Prof. Yagang Zhang
School of Materials and Energy University of Electronic Science and Technology of China
Yagang received his B.S. from Lanzhou University major in materials chemistry in 2000. He obtained M.S. from Graduate University of Chinese Academy of Sciences in 2003. After that, he worked as project manager on oil and fats based fine chemicals at Xinjiang Technical Institute of Physics and Chemistry, Chinese Academy of Sciences for two years. In 2005, he moved to USA starting his PhD with Professor Ken D. Shimizu working on molecular recognition and molecular imprinted polymers at University of South Carolina and graduated in May 2010. Then He joined Professor Steven C. Zimmerman and Professor Kenneth S. Suslick group at University of Illinois at Urbana-Champaign as a Postdoc Research Associate working on supramolecular chemistry and materials chemistry from 2010-2013. He returned back to China and took a position of Professor of Chemistry and Chemical Engineering in May 2013 at Xinjiang Technical Institute of Physics and Chemistry, Chinese Academy of Sciences. He was awarded Tianshan Scholar Distinguished Professor in 2014. He served as Director of Xinjiang Fine Chemical Engineering Research Center 2014-2019. He started a new position in 2019 as Professor of Chemistry and Materials Science at School of Materials and Energy, University of Electronic Science and Technology of China. He is currently on the Editorial Advisory Board of Current Organic Chemistry and served as Guest Editor for COC since 2014. He is also Young Advisory Board Member of Infomat. Professor Zhang was elected the Grand Board Member, Chinese Chemical Society in January 2019. He was elected the Fellow of the Royal Society of Chemistry (FRSC) in 2020. His research interests focus on Functional oriented molecular recognition and assembly, green and sustainable chemistry and engineering. Research focus on developing advanced functional materials, polymer composite, bio-based materials, fine chemicals based on molecular recognition and molecular imprinting.
Dr. Hemin Zhang
Sichuan University , China
Hemin Zhang obtained his Ph.D. in Materials Chemistry and Physics from Hefei Institutes of Physical Science (Chinese Academy of Sciences, CAS), China (Jan 2012), focused on the synthesis of new environmental nanomaterials based on laser ablation in liquid. The well-crystallized Mn3O4 nanoparticles with high purity were synthesized by laser ablation of an Mn metal plate in deionized water at room temperature, which was produced by the reactions between laser-generated manganese species and water molecules at a localized plume–liquid interface region with high temperature and pressure. The as-synthesized Mn3O4 nanoparticles show a good performance in removing trace amounts of pentachlorophenol rapidly and significantly. Moreover, the obtained Mn3O4 nanoparticles were assembled into single-crystalline γ-MnOOH nanowires by hydrothermal treatment of the colloidal solution prepared by Laser Ablation in Liquid (LAL). These results demonstrate that LAL-synthesized Mn3O4 nanoparticles have a large absorbing capability and reactive properties probably due to ligand-free surfaces and existing numerous surface defects.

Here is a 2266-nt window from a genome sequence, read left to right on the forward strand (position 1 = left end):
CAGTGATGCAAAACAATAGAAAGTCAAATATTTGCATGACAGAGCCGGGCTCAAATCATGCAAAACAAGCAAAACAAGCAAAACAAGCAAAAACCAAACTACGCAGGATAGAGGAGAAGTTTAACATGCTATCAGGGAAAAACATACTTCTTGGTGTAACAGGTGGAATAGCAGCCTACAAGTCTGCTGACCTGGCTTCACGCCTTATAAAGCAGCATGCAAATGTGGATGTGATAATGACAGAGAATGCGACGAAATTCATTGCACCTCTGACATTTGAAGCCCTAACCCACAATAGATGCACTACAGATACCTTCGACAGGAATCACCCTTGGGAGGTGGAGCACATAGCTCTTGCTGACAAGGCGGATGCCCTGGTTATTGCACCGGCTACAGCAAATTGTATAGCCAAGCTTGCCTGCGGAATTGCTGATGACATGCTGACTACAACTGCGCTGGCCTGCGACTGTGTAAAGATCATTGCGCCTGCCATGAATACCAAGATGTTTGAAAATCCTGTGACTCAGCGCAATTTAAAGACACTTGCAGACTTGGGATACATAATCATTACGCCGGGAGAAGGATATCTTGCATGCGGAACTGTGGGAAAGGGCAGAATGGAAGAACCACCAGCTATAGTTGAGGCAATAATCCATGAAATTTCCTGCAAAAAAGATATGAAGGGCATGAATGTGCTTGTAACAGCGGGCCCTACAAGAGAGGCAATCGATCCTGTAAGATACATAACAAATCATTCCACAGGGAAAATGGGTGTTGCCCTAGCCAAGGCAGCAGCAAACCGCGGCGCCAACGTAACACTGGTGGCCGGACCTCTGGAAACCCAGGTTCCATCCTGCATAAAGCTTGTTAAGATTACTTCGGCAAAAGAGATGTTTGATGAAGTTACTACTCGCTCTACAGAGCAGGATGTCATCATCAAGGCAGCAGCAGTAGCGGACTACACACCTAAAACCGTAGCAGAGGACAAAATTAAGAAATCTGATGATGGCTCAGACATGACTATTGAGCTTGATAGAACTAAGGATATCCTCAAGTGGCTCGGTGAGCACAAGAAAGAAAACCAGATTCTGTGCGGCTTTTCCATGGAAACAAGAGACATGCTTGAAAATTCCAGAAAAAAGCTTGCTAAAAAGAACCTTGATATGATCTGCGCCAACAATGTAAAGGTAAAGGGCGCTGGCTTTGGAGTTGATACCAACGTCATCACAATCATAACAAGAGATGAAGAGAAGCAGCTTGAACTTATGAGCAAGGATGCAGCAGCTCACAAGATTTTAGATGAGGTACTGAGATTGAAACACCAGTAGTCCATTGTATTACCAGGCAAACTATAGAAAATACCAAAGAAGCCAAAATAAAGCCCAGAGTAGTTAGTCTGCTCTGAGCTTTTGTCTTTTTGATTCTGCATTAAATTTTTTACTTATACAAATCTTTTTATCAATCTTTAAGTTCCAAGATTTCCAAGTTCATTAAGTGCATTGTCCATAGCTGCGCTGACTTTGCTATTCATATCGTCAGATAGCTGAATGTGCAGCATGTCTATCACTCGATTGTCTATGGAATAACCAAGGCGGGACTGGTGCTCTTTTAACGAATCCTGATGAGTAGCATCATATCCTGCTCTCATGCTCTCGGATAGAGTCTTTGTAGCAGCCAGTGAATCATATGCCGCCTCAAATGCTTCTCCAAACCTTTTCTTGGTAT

Prof. Umapada Pal
Benemérita Universidad Autónoma de Puebla , Mexico
After receiving the Ph.D. degree from IIT, Kharagpur in 1991 and 2 years of postdoctoral stay at Complutense University, Madrid, I joined as a Professor at the Institute of Physics, Autonomous University of Puebla, Mexico in 1995. Worked as AIST, JSPS, and STA Fellow, in Japan. Brain Pool Fellow o, MSIT & and NRF, Republic of Korea. My research group is involved in designing and fabricating functional nanomaterials for solar cells and energy storage devices, catalytic and photocatalytic processes, molecular sensing, and biomedical applications. Have published 285 research articles in International Journals, 14 book chapters, and 13 extended abstracts, along with 5 registered patents. h-index: 57, Total citations: 10,820. Editor-in-Chief of the Journal of Phase Change Materials, Associate Editor of the journal Advances in Nano Research, and Editorial Board member of 3 International Journals.
Electric dipole formation and its role on the performance of metal-supported composite catalysts
Metal-supported heterogeneous catalysts, especially metal/metal oxide composites have long been utilized for catalytic and photocatalytic processes with considerable success. With the advancement of catalytic research, we are convinced now that the smaller is the size of supported metal nanoparticles, the more active is the metal-supported catalyst. In this talk, I will present the other interesting aspect of metal-supported metal oxide heterogeneous catalysts, to explain their high catalytic performance on the basis of the formation of electric dipoles, which are formed due to the electron transfer at the metal/metal oxide interface and controlled by the electronic structure of the substrate and the support.